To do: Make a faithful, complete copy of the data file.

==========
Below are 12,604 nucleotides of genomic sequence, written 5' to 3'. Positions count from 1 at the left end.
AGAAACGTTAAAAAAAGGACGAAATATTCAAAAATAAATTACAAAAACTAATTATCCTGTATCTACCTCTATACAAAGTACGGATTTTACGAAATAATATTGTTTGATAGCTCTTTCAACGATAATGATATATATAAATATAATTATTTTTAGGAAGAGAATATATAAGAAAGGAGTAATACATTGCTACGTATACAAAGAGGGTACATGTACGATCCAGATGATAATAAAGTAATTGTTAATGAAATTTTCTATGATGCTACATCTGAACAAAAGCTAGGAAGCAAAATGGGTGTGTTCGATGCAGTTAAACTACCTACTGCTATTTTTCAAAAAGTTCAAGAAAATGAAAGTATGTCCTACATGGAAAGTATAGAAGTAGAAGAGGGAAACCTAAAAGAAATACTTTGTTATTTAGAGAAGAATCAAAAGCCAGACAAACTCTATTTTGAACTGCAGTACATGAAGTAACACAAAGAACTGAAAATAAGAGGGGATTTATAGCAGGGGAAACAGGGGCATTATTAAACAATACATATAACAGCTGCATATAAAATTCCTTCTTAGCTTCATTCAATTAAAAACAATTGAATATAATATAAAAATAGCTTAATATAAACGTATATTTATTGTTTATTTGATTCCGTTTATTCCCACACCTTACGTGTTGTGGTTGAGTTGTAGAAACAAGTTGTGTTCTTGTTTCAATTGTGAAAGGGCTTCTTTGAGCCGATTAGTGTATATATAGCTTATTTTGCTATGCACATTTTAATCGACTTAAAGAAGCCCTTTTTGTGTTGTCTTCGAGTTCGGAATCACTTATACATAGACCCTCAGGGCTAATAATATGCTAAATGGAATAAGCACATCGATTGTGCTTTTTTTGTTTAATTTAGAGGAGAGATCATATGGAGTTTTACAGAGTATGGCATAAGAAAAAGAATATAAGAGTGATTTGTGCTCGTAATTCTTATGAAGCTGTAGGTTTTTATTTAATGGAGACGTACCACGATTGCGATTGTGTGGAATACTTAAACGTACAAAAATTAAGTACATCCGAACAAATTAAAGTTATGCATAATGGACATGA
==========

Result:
Below are 12,604 nucleotides of genomic sequence, written 5' to 3'. Positions count from 1 at the left end.
AGAAACGTTAAAAAAAGGACGAAATATTCAAAAATAAATTACAAAAACTAATTATCCTGTATCTACCTCTATACAAAGTACGGATTTTACGAAATAATATTGTTTGATAGCTCTTTCAACGATAATGATATATATAAATATAATTATTTTTAGGAAGAGAATATATAAGAAAGGAGTAATACATTGCTACGTATACAAAGAGGGTACATGTACGATCCAGATGATAATAAAGTAATTGTTAATGAAATTTTCTATGATGCTACATCTGAACAAAAGCTAGGAAGCAAAATGGGTGTGTTCGATGCAGTTAAACTACCTACTGCTATTTTTCAAAAAGTTCAAGAAAATGAAAGTATGTCCTACATGGAAAGTATAGAAGTAGAAGAGGGAAACCTAAAAGAAATACTTTGTTATTTAGAGAAGAATCAAAAGCCAGACAAACTCTATTTTGAACTGCAGTACATGAAGTAACACAAAGAACTGAAAATAAGAGGGGATTTATAGCAGGGGAAACAGGGGCATTATTAAACAATACATATAACAGCTGCATATAAAATTCCTTCTTAGCTTCATTCAATTAAAAACAATTGAATATAATATAAAAATAGCTTAATATAAACGTATATTTATTGTTTATTTGATTCCGTTTATTCCCACACCTTACGTGTTGTGGTTGAGTTGTAGAAACAAGTTGTGTTCTTGTTTCAATTGTGAAAGGGCTTCTTTGAGCCGATTAGTGTATATATAGCTTATTTTGCTATGCACATTTTAATCGACTTAAAGAAGCCCTTTTTGTGTTGTCTTCGAGTTCGGAATCACTTATACATAGACCCTCAGGGCTAATAATATGCTAAATGGAATAAGCACATCGATTGTGCTTTTTTTGTTTAATTTAGAGGAGAGATCATATGGAGTTTTACAGAGTATGGCATAAGAAAAAGAATATAAGAGTGATTTGTGCTCGTAATTCTTATGAAGCTGTAGGTTTTTATTTAATGGAGACGTACCACGATTGCGATTGTGTGGAATACTTAAACGTACAAAAATTAAGTACATCCGAACAAATTAAAGTTATGCATAATGGACATGA